Mark Hauser is a Cincinnati-based business leader, financial services executive, and entrepreneur with decades of industry experience. A leader at HAUSER, Mark provides his team with essential leadership skills from his home office space in Kenwood Collection Tower outside of Northern Cincinnati, with additional offices throughout the country.
An industry leader and expert in private equity, Mark Hauser is no stranger to dealing with the IRS. Hauser notes that expert document organization, besides the appearance of optional yet professional representation, taxpayers can be positioned to state their case and succeed in any audit.
Hauser took time out of his busy career to discuss IRS audits, how they function, and what you must do to prepare.
Why Does the IRS Perform Tax Audits?
The Internal Revenue Service defines an IRS audit as reviewing or examining an organization or individual’s accounts. During this audit, the IRS will review financial information to ensure it is correctly reported according to tax laws. Essentially, the IRS will execute an audit to reduce the tax gap they’ve noticed, which is the difference between money received and money due from a taxpayer.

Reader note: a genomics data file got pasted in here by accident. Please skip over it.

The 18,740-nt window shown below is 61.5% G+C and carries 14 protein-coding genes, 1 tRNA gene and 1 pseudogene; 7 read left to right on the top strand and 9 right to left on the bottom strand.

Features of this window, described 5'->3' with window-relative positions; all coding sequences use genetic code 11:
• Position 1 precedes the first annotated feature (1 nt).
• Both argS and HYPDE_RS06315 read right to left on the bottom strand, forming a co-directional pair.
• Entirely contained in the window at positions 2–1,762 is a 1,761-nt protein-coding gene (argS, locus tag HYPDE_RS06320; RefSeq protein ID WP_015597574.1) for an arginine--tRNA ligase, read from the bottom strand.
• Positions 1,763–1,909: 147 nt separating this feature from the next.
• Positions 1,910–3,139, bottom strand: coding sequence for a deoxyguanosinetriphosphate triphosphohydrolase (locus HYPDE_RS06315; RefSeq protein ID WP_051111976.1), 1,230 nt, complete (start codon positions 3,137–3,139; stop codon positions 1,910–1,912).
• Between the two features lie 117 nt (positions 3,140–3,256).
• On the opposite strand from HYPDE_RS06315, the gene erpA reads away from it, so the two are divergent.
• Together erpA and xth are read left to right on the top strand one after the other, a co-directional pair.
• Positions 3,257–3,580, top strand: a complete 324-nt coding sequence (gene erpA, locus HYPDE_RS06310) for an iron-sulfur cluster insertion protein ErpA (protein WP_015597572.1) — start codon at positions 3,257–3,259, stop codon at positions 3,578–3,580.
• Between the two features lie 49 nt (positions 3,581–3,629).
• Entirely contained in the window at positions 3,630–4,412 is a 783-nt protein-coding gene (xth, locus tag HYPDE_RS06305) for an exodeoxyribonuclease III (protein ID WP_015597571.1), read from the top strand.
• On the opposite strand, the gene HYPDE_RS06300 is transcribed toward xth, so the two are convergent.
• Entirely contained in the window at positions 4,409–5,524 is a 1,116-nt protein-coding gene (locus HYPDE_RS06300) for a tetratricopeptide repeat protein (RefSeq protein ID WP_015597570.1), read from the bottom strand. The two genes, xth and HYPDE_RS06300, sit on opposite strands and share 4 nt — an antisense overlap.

Some audits are randomly assigned while others are chosen because they conducted business with another individual under audit.
What Can Trigger an IRS Audit?
There are a few specific scenarios that could lead to the triggering of an audit from the IRS. Mark Hauser penned seven factors that can play a role, exploring them to help his followers better understand their risks.
- Failure to Report – Taxpayers who earn non-wage income must report all those earnings on their tax returns through Form 1099.
- Excessive Expenses – A business claiming deductions must have those deductions qualified as essential, or they run the risk of an audit. Taxpayers can end up facing increased audit risk over non-essential beliefs.
- Home Office Deduction – Taxpayers take home office deductions to reduce their taxable income. A home office deduction can trigger a response from the IRS.
- Schedule C-Loss – When self-employed taxpayers report an unusually high loss from their Schedule C, the agency may feel compelled to explore how the business thrives.
- Charitable Donations – Unusually high charitable donations could trigger a closer examination from the IRS, according to Mark Hauser.
- Incorrect Rounding Methods – Tax documents don’t typically work with rounded numbers, so taxpayers should always round to the nearest dollar rather than 100 dollars.
- Math Errors – The final reason for an audit triggered by the IRS is simple math errors. Careless errors can lead to an audit, so Hauser advocates working with a professional to reduce this exposure.
Mark Hauser knows that preparing for an audit can be scary, so he suggests working with a Certified Public Accountant. The length of an audit can depend on several factors, including the complexity of the business, the availability of the individuals involved, and the speed by which documents are exchanged.